Tip 10: Lambda Expressions
If you’re still feeling left out, because you work primarily with data stored in custom collections, here’s something for you: You can use LINQ capabilities to query your collections.

Automatic properties are like getting clothes for presents?they might not seem very exciting, but you’ll find them useful.

In past articles on .NET Generics in Visual Studio 2005, I’ve shown how to sort and filter custom collections using anonymous methods inside the FindAll and Sort methods of the List class. Suppose you’ve created a simple Customer class, with properties for CustomerID and Name, LocationID, and AmountDue. The following two code snippets show how you’d filter an existing collection of customers for Locations 1 and 2, where the AmountDue is greater than 15K, and then perform a descending sort on AmountDue by location:

   // VS2005 syntax   List oFilteredCustomers =      oCustomerRecs.FindAll(      (         delegate(CustomerRec oRec)         {             return ((oRec.LocationID == 1                || oRec.LocationID == 2)               && oRec.AmountDue > 15000);         }      ));      // VS2005 syntax   oFilteredCustomers.Sort      (delegate(CustomerRec oRec1, CustomerRec oRec2)      {         return oRec1.LocationID == oRec2.LocationID ?            oRec2.AmountDue.CompareTo(oRec1.AmountDue) :            oRec1.LocationID.CompareTo(oRec2.LocationID);      });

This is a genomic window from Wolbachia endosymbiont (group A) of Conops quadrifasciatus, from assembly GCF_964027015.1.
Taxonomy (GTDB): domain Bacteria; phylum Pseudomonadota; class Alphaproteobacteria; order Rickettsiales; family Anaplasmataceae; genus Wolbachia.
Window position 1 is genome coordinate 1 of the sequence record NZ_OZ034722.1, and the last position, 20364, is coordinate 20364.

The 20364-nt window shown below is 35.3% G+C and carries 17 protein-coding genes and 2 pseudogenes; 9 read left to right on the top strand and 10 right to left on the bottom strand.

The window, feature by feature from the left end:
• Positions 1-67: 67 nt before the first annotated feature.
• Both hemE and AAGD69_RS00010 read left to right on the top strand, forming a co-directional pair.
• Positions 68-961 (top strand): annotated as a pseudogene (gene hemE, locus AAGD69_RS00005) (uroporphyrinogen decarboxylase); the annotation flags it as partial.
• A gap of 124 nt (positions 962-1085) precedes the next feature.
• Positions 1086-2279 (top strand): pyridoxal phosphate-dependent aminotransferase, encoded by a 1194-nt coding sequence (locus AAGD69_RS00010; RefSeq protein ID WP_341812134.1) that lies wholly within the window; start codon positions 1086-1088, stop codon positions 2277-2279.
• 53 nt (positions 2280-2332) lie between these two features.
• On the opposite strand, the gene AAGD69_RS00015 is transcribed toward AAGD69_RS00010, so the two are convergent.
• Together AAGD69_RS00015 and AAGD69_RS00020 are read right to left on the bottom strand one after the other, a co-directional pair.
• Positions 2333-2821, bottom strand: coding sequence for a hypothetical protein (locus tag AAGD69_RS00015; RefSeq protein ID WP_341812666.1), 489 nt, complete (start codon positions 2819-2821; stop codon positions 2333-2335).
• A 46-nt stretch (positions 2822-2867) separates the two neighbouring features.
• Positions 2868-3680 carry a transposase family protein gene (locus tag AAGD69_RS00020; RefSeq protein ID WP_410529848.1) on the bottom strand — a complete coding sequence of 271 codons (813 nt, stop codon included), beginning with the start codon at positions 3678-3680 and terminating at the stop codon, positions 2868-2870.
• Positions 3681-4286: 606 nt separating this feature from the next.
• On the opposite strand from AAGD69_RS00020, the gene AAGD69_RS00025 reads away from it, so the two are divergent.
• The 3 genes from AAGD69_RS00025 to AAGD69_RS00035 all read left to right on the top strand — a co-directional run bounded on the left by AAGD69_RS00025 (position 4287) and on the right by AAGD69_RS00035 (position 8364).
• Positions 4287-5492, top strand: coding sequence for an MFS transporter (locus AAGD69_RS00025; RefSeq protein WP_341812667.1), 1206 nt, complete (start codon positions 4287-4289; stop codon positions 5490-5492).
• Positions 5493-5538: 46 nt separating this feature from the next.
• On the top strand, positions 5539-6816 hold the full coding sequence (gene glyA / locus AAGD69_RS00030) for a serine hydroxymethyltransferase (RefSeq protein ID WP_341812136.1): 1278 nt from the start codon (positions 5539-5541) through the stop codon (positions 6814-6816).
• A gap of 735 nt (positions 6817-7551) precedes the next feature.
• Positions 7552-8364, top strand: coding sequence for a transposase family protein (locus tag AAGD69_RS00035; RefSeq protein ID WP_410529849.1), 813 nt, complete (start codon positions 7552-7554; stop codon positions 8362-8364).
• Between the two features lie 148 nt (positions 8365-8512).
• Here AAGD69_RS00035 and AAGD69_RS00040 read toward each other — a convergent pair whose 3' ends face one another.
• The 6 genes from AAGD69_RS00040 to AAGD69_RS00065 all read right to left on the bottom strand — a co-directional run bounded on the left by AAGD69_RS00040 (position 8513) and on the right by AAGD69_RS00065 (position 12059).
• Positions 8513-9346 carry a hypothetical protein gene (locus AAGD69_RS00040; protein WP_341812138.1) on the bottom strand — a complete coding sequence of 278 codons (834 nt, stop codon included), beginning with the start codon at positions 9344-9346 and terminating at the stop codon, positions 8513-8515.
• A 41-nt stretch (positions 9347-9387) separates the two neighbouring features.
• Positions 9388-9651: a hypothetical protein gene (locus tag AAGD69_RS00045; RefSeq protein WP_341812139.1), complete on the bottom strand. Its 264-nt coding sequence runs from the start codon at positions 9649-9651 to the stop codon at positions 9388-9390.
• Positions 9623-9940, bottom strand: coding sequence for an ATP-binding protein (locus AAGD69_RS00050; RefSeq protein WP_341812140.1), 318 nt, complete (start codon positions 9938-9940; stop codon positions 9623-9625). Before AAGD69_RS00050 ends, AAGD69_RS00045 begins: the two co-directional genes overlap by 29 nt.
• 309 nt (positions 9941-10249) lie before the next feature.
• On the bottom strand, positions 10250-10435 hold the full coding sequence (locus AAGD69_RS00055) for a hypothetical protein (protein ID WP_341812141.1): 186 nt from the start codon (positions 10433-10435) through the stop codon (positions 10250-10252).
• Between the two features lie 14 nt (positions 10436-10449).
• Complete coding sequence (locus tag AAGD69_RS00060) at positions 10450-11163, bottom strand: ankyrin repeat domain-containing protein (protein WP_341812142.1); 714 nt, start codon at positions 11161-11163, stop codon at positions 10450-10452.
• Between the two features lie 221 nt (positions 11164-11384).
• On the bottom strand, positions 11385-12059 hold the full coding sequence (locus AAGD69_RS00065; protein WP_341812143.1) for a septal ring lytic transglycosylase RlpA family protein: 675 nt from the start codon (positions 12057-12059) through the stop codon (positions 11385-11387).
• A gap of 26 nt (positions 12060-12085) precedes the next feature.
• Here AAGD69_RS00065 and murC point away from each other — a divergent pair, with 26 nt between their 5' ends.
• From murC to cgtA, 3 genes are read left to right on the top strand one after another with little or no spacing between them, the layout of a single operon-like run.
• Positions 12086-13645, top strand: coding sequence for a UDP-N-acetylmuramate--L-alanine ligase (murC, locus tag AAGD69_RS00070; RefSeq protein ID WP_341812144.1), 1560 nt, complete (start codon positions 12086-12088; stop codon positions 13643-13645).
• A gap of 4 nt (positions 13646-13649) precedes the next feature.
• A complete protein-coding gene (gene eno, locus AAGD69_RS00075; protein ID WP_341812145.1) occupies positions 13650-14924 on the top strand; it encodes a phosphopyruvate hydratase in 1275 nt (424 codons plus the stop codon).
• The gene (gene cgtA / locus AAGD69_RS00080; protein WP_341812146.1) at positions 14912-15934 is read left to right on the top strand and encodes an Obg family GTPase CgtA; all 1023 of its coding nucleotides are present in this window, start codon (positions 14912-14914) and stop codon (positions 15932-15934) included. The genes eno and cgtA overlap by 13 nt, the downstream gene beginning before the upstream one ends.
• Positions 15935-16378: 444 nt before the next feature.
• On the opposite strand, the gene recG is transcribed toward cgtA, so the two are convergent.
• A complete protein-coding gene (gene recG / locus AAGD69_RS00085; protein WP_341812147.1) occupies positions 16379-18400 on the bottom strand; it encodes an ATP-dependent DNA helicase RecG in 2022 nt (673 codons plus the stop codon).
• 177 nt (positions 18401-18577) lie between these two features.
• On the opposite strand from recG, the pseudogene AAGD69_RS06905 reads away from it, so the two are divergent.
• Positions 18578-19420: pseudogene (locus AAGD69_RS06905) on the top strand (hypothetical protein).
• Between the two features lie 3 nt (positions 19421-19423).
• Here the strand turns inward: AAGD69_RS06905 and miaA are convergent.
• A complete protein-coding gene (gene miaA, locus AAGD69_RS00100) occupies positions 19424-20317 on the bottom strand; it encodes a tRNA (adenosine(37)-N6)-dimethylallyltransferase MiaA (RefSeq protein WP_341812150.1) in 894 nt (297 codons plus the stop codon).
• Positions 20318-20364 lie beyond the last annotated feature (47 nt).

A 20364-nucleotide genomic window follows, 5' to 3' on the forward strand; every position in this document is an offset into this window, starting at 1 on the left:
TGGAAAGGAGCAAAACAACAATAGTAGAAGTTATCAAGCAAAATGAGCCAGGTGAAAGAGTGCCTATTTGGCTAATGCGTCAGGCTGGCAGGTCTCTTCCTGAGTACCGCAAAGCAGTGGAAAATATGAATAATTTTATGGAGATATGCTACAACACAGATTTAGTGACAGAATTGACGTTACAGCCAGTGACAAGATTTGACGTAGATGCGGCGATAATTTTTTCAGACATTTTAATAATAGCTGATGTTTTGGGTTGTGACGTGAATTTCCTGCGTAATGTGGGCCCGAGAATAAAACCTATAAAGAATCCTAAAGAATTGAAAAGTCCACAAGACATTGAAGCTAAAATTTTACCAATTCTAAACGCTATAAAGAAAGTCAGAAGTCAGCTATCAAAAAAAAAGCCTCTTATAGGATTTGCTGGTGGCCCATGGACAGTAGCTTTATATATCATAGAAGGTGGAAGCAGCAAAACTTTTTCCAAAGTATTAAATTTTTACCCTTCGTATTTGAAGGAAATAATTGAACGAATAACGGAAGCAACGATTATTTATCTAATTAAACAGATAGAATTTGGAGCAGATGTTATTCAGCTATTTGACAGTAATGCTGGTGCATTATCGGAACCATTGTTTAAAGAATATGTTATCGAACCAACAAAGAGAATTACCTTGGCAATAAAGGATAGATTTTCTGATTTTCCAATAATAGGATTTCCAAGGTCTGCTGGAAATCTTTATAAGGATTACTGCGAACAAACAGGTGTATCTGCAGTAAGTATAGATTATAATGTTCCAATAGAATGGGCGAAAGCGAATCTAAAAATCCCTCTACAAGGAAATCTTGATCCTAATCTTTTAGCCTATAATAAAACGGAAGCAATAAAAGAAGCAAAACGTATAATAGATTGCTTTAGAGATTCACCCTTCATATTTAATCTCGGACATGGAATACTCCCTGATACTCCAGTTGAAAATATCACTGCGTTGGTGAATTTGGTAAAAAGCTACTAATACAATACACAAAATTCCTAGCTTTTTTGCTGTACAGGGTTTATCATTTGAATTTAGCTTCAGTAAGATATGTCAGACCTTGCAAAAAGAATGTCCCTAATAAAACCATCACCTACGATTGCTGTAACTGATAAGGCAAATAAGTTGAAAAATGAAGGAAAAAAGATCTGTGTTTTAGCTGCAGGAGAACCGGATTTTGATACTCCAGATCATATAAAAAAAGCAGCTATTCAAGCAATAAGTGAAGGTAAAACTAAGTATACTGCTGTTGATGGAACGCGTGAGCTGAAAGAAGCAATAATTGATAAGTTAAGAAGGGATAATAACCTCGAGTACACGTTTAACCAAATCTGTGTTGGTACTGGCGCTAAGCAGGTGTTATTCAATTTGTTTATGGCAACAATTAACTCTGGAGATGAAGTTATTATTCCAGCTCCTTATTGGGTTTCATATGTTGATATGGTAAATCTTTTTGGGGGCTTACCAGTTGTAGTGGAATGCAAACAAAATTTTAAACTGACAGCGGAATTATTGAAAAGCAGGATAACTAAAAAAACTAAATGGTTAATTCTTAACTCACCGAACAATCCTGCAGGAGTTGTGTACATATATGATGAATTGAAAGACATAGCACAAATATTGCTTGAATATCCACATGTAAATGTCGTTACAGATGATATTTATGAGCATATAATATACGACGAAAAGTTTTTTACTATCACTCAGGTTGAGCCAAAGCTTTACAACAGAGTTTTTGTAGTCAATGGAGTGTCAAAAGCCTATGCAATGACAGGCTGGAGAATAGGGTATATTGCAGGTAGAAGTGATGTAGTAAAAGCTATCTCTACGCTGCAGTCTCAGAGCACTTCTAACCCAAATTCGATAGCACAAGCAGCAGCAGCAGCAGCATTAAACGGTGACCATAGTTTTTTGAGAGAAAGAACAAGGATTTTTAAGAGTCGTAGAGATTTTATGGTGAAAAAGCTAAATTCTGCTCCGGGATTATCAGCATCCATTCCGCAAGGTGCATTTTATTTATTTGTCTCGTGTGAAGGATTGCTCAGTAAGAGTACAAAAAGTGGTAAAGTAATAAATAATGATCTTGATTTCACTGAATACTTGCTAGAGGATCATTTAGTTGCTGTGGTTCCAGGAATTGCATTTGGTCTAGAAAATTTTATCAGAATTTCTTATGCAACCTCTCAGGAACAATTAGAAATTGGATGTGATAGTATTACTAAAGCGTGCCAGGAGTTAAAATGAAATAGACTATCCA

In Orcas Beta 1, there’s good news, and then there’s great good news. First, the good news: the new lambda expression capability in Orcas Beta 1 allows you to rewrite the above snippets for better readability by eliminating the need to explicitly specify the delegate parameter. Think of lambda expressions as a simplified form of anonymous methods. In the code below, all you need to do is specify the parameter for FindAll (I’ve called it oRec, which .NET automatically knows is of type CustomerRec), and then use the “token set” symbol (=>) that .NET uses to separate the parameter from the actual expression):

   // Lambda expression, more concise   List oFilteredCustomers =      oCustomerRecs.FindAll(oRec =>      // Note that oRec is automatically      // of type "CustomerRec"      (oRec.LocationID == 1 ||      oRec.LocationID == 2)  &&      oRec.AmountDue > 15000);

In the sorting example (which receives two parameters), you need only separate the two comparison objects (oRec1, oRec2) by commas, include the token set symbol (=>), and then write the expression. Much simpler than anonymous methods! I’ll talk more about lambda expressions in Tip 12.